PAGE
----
THE ROYAL IRISH ACADEMY IS IRELAND'S LEADING BODY OF EXPERTS IN THE SCIENCES AND HUMANITIES

Cuireann Acadamh Ríoga na hÉireann an taighde chun cinn. Tugaimid aitheantas do scoth taighdeoirí na hÉireann. Tugaimid tacaíocht don scoláireacht agus cuirimid an pobal ar an eolas faoin leas atá le baint as an eolaíocht agus as na daonnachtaí. Creidimid gur gá an dea-thaighde a chur chun cinn, a chothú agus a chur in iúl don phobal. Comhairle dá chuid ball a reachtálann an tAcadamh. Déantar baill a thoghadh agus meastar gurb é an gradam acadúil is airde in Éirinn é.

Read more about the RIA

G&T Tariffs of Climate Science

07 December 2017

Rhonda McGovern discusses the recent masterclass “Confronting the Unmentionable – Overcoming the Climate Change Taboo” by Professor Chris Rapley.

(Blog post content and statements are proprietary to the authors. Each author represents only themself and their own opinion.)

On 26th October, Professor Chris Rapley gave a masterclass to 18 students and lecturers in the Royal Irish Academy. Professor Rapley was over from the UK to give a lecture organised by the EPA that evening so this masterclass was a bonus addition to his Irish visit. The title was “Confronting the Unmentionable – Overcoming the Climate Change Taboo” and was geared towards the need of climate scientists to adjust their role to address the urgency and scale of action necessary to meet agreed targets resultant from COP21. I had previously decided I wanted to focus my master’s thesis on communicating climate change, as I feel to date, it has been ineffective, as evident in our lack of mitigation and adaptation strategies. So, I was thrilled to get the opportunity to attend such a focussed event, and I was not disappointed.

It wasn’t that Professor Rapley was saying anything revolutionary. We are all fairly aware that communication needs to happen effectively to mitigate and adapt for our changing climate.  It was his ability to condense that was impressive, and the fact that these conversations are not held very often in the world of climate science. I am now aware, in a way that I don’t think I’ll forget, that the cost of the work that Professor Rapley conducts with tax payer’s money, is the equivalent of one and a half gin & tonics per person per year in the UK. Much easier to swallow than billions of pounds.

Story telling is the key.

To fulfil this, Professor Rapley worked with script writer Duncan Macmillan and director Katie Mitchell to produce a one man play exploring 2017 The World We’ll Leave Our Grandchildren.

I find the intersection of climate change and climate science with people a fascinating space. Where else could you find a climate scientist reading out sections of the IPCC report to non-scientists in a darkened theatre hall? Professor Rapley was animated speaking about the impact the play had on people, he firmly believes those working in the climate sector need to reach out and engage with others through the arts. He tells us there are five categories of climate scientists:

Pure Scientist

Works only on science, doesn’t engage with the public.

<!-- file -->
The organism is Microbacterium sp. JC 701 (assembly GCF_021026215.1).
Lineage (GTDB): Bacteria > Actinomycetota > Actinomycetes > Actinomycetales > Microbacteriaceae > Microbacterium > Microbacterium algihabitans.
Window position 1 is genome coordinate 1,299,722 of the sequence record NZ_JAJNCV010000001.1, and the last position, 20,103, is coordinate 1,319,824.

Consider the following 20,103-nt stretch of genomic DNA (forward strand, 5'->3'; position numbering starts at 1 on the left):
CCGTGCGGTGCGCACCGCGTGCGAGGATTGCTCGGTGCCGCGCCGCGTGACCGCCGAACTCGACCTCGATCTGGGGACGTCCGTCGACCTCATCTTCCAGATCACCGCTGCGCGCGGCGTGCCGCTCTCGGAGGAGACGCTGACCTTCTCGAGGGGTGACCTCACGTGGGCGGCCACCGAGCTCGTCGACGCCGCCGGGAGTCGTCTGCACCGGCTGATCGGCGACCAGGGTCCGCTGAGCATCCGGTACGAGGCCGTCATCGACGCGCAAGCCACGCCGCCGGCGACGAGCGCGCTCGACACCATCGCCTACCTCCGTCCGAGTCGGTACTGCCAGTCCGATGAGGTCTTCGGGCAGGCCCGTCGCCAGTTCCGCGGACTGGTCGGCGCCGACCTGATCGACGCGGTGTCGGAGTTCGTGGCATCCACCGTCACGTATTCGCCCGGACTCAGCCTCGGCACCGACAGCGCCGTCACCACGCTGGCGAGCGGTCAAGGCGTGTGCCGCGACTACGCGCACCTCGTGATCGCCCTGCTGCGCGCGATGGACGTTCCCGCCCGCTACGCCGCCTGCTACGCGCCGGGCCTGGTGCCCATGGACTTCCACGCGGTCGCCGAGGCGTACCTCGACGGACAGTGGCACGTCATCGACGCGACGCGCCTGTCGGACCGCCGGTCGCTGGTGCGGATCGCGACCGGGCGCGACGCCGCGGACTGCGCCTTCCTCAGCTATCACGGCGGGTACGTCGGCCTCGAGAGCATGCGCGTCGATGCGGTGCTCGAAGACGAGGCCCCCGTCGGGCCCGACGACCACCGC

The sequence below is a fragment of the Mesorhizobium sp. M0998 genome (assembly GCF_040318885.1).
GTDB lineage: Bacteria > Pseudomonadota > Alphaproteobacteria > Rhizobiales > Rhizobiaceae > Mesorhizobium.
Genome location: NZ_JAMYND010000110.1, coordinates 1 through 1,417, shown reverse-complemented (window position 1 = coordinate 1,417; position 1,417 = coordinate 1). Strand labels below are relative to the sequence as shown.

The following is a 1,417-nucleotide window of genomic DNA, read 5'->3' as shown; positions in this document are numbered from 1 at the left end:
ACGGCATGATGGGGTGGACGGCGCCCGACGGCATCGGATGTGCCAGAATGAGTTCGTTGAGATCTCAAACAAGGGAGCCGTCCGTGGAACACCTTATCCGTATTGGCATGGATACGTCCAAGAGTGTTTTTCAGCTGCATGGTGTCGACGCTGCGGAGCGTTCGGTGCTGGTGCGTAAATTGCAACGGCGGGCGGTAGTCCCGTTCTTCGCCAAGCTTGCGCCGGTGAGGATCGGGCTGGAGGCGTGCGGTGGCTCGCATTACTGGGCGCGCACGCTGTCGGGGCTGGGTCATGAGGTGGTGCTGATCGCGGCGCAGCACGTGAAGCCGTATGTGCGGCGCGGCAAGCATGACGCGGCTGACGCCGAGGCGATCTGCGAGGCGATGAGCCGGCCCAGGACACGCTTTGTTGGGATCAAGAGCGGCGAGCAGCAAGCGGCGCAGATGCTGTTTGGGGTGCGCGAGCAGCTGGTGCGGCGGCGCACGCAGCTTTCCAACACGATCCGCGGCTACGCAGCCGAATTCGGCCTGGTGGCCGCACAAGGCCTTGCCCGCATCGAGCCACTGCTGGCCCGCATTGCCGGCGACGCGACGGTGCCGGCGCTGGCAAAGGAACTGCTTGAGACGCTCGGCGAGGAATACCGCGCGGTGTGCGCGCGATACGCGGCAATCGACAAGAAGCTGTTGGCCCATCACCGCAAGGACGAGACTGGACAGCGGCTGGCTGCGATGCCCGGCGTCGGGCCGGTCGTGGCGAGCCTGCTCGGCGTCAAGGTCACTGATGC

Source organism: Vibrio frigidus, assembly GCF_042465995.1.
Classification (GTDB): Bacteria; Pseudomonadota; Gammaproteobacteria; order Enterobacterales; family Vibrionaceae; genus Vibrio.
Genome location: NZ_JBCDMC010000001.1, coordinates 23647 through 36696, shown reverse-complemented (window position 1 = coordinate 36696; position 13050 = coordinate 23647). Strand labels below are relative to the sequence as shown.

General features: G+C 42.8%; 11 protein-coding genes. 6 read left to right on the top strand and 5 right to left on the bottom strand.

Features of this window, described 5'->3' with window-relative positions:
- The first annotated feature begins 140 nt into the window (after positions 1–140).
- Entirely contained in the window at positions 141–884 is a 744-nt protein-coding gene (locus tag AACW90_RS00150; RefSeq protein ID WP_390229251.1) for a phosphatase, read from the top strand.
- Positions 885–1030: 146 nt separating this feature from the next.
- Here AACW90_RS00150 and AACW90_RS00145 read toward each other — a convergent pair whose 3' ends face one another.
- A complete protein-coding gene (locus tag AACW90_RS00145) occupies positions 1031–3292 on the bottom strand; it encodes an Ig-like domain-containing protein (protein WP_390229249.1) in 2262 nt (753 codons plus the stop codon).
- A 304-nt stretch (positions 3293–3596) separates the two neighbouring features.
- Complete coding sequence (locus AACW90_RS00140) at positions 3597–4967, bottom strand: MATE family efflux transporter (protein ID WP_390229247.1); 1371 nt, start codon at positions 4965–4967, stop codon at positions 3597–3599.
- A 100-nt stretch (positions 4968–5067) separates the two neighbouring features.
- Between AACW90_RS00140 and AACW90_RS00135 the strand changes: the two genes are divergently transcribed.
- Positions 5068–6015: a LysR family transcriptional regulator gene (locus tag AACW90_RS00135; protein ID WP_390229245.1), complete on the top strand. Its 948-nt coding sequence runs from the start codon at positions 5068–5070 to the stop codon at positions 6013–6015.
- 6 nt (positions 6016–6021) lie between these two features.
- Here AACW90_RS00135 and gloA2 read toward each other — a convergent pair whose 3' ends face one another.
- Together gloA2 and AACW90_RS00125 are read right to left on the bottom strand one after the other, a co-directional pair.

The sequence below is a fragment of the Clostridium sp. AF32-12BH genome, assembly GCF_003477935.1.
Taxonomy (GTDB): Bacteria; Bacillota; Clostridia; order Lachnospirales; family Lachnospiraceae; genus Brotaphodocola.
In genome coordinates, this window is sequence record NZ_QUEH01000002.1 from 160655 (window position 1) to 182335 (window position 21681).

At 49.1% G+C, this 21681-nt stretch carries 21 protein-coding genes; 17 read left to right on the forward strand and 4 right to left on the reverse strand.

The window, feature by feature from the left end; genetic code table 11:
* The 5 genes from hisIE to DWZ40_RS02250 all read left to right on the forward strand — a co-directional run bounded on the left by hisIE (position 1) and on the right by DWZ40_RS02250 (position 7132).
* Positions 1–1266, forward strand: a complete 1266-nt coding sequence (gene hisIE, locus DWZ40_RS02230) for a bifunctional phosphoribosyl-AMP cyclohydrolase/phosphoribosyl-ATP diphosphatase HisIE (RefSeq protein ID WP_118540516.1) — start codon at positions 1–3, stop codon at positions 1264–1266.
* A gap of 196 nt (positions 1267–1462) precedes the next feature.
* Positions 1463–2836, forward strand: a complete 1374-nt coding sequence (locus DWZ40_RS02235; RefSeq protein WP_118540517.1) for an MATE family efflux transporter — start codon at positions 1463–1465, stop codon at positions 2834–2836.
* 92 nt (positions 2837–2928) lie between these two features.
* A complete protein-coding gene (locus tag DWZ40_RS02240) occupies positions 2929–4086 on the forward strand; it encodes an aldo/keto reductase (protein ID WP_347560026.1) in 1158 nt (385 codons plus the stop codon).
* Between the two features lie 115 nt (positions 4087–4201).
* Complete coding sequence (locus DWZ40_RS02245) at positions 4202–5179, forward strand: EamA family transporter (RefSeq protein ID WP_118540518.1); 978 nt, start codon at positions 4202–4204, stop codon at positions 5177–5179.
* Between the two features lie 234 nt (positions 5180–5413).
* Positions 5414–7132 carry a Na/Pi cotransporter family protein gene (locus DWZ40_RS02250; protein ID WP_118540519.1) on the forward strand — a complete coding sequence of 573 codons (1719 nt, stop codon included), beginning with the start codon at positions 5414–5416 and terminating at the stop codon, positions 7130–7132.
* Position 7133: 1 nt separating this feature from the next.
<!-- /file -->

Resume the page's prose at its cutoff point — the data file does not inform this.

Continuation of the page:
Science Arbiters

the people who use the tools of science to answer questions from policy makers, often sit on expert advisory boards or panels.

Science Communicator

Communicate specific scientific issues

Honest Broker

Engage co-productively in decision making to assist decision makers.

Informed Citizen

Those who create an engaging environment to begin dialogue with non-scientists

Professor Rapley was undertaking the role of ‘Informed Citizen’ when he took to the stage reaching 10,000 people in the process. He tells us that fewer than 30% in the UK have ever had a conversation about climate change, which begs the question, why? In my opinion, it lies with lack of knowledge through poor communication as it is such a complex or wicked problem, and people don’t know where to start. Professor Rapley feels that climate scientists don’t see combating sceptics as their role, so sceptics tend to win out in the media, leaving people baffled as to what is truth. The Intergovernmental Panel on Climate Change released their fifth assessment report in 2013, which stated a 95% confidence level that humans are the dominant cause of climate change, leaving less room for speculation.

The second weekend of the Citizens Assembly dealing with climate change was titled: How the State can make Ireland a leader in tackling climate change. The title alone is evidence that we have moved from the old rhetoric of questioning cause, and have moved towards acceptance that our climate is changing and we need to change our policies. So now it’s time for action, to get out there and begin dialogue with people. Scale, urgency & complexity need to be communicated effectively while also enthusing people with a positive empowerment, easy! Let’s get out there. Who’s with me?

Rhonda McGovern is a masters student in Maynooth University completing a MSc. in Climate Change. Further information about Royal Irish Academy Masterclassess can be viewed here.

Fan ar an eolas le nuachtlitir Acadamh Ríoga na hÉireann

Sign up now